Teachers at a Davenport school are preparing students for jobs that don’t exist yet… with a tool they use every day.
At Smart Intermediate, students are substituting regular books for Chromebooks.
The Google Chromebook is a fast and inexpensive laptop that is transforming the way teachers teach and students learn. Everything is on it — including lessons, homework, and projects — and it’s all online for easy access.
“It’s just taking all those really good instructional tools that we know and then it’s making it 21st century and it’s taking it to the next level,” says Associate Principal, Ben Driscoll.
He says students at Smart are using the Chromebooks in every grade — 6th, 7th, and 8th — and nearly every subject, including Science, Social Studies, Language Arts, and Reading.
“What you and I were learning when we were growing up — the memorization of facts and stuff — that’s gone,” Driscoll says. “Now it’s higher order of thinking. It’s more creative thinking, so it’s — We’re going to give you this problem. We’re going to give you this project and then how can this tool enhance that?”
Students use the tool for individual work and group projects. They can “share” their work with others in their class and also with their teacher, like 8th Grade Reading Teacher Marissa Heneghan, who uses it for test prep.
“It has the same type of questions that will be on the test, but it’s set up so that if they answer one of the core questions wrong then it’s going to take them to another page for extra practice,” she says.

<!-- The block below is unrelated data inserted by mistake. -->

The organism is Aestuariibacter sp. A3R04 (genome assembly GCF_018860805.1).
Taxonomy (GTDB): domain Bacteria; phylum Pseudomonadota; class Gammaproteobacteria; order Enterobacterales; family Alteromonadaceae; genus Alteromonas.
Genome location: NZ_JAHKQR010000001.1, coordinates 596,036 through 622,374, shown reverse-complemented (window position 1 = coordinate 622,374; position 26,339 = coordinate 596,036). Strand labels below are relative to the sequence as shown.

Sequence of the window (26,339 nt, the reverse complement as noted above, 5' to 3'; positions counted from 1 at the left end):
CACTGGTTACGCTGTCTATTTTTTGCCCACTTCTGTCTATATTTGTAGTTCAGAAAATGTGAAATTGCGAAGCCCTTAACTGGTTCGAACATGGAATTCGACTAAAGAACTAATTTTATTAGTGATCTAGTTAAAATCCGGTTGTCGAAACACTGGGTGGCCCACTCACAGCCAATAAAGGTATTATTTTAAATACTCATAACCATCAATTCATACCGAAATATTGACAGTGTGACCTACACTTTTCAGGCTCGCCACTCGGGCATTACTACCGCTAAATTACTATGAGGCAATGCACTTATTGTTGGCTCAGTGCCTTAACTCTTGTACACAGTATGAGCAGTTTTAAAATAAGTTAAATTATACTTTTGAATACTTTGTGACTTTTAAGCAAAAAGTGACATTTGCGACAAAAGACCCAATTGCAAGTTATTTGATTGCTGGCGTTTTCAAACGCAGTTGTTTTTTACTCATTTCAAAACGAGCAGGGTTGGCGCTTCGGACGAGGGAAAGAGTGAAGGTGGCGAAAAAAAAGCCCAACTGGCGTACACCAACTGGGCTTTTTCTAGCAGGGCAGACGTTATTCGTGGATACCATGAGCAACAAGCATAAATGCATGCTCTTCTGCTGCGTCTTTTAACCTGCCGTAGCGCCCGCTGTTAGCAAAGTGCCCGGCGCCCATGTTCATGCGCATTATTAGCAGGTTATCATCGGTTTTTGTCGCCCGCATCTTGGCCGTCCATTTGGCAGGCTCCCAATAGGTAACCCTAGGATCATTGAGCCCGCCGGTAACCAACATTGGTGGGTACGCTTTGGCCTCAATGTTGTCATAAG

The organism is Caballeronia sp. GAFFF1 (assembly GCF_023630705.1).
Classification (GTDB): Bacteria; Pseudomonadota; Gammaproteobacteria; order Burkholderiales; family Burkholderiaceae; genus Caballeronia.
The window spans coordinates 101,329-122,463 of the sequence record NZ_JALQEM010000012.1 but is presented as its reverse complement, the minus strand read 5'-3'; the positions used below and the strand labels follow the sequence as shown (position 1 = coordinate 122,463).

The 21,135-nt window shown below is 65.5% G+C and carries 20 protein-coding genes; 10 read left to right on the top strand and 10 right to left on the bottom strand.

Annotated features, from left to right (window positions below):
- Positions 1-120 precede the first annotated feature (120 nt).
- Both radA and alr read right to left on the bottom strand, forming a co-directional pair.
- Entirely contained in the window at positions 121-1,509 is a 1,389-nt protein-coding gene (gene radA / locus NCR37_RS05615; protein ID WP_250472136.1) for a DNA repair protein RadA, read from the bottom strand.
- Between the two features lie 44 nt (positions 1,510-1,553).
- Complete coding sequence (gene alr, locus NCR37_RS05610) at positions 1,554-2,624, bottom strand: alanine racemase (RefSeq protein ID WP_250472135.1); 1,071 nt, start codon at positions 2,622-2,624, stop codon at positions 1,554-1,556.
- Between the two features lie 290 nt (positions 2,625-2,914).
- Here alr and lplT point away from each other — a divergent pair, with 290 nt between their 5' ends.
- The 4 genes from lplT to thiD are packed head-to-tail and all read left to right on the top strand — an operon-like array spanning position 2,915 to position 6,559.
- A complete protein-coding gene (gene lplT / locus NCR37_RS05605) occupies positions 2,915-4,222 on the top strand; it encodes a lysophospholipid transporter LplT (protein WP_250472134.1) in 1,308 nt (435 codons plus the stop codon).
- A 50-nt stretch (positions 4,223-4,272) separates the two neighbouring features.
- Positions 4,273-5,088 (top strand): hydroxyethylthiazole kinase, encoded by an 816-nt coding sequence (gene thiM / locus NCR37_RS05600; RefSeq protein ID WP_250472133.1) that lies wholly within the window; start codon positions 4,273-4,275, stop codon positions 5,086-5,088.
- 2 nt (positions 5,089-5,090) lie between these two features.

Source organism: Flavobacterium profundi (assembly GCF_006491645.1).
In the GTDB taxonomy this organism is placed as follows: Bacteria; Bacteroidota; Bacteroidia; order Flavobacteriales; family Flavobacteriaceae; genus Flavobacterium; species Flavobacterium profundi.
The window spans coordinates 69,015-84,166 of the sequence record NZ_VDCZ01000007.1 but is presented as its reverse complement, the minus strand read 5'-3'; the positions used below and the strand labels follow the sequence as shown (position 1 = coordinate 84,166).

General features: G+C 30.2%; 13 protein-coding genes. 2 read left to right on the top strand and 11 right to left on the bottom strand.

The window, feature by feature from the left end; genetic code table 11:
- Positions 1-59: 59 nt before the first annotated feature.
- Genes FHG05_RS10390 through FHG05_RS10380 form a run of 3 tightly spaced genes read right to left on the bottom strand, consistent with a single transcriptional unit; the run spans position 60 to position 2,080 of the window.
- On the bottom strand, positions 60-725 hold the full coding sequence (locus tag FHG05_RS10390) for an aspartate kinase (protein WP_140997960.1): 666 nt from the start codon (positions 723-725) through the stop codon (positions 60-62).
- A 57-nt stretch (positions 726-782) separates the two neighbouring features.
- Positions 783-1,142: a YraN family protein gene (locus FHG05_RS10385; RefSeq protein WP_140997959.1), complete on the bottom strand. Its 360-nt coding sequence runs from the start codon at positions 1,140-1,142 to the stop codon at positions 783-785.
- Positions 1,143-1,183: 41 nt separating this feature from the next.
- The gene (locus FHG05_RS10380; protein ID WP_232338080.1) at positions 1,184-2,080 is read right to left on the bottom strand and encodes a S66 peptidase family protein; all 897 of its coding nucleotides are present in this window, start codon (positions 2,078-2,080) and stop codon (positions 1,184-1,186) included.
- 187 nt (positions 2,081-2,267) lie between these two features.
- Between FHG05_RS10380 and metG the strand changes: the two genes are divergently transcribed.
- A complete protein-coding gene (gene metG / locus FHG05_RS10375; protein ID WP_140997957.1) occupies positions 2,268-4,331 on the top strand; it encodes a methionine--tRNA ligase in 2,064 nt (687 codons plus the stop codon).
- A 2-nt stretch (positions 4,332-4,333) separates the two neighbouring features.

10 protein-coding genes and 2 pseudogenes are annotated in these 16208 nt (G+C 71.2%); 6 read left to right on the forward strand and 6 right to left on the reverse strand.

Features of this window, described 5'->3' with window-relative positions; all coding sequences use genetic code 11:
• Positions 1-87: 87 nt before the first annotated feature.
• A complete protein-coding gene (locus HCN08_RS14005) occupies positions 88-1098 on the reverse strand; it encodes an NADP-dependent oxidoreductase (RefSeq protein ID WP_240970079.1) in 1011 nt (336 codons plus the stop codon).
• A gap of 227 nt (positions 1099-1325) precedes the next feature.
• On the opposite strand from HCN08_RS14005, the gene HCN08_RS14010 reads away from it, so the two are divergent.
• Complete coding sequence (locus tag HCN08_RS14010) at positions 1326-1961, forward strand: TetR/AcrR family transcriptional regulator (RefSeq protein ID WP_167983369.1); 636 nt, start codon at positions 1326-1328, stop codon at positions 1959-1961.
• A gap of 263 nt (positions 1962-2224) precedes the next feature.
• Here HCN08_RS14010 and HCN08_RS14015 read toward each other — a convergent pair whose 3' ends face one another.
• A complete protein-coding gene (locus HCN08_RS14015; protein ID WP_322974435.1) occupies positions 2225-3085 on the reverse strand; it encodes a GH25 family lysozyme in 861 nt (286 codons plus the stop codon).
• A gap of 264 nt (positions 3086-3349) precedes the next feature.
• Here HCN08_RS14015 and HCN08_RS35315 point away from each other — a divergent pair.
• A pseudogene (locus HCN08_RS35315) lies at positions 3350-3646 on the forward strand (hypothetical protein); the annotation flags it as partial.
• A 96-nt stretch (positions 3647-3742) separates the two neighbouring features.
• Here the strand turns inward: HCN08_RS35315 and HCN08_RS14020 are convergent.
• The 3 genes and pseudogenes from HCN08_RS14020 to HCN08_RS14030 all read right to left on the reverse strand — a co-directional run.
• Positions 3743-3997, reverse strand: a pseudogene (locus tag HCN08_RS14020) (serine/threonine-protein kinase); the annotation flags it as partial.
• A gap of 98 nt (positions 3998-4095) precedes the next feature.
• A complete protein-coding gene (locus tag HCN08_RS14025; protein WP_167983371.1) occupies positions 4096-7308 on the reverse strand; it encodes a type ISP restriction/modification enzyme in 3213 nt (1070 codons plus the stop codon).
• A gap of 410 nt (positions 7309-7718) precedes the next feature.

The automatic answers allow teachers to give faster feedback.
“Before, if they turn something in usually it would take a day to get it back to them,” Heneghan says. “Now, I can look at everybody’s work right away throughout the class.”
Students say they are learning more and learning faster. They say they like the technology more than paper and pen.
“It helps me learn more and it gives you more of an opportunity to focus on other things instead of having to write it all and be stressed out,” says Jami Rodriguez, a 7th Grader.
“If it’s a group project, you just share the document with the people that are in your group and you can all work on it together and it’s way easier,” says Alex Russell, a 7th Grader.
Driscoll says the Davenport Community School District wants to expand the Chromebooks program to all students. The laptops are less expensive than laptops and are primarily paid for with federal funds.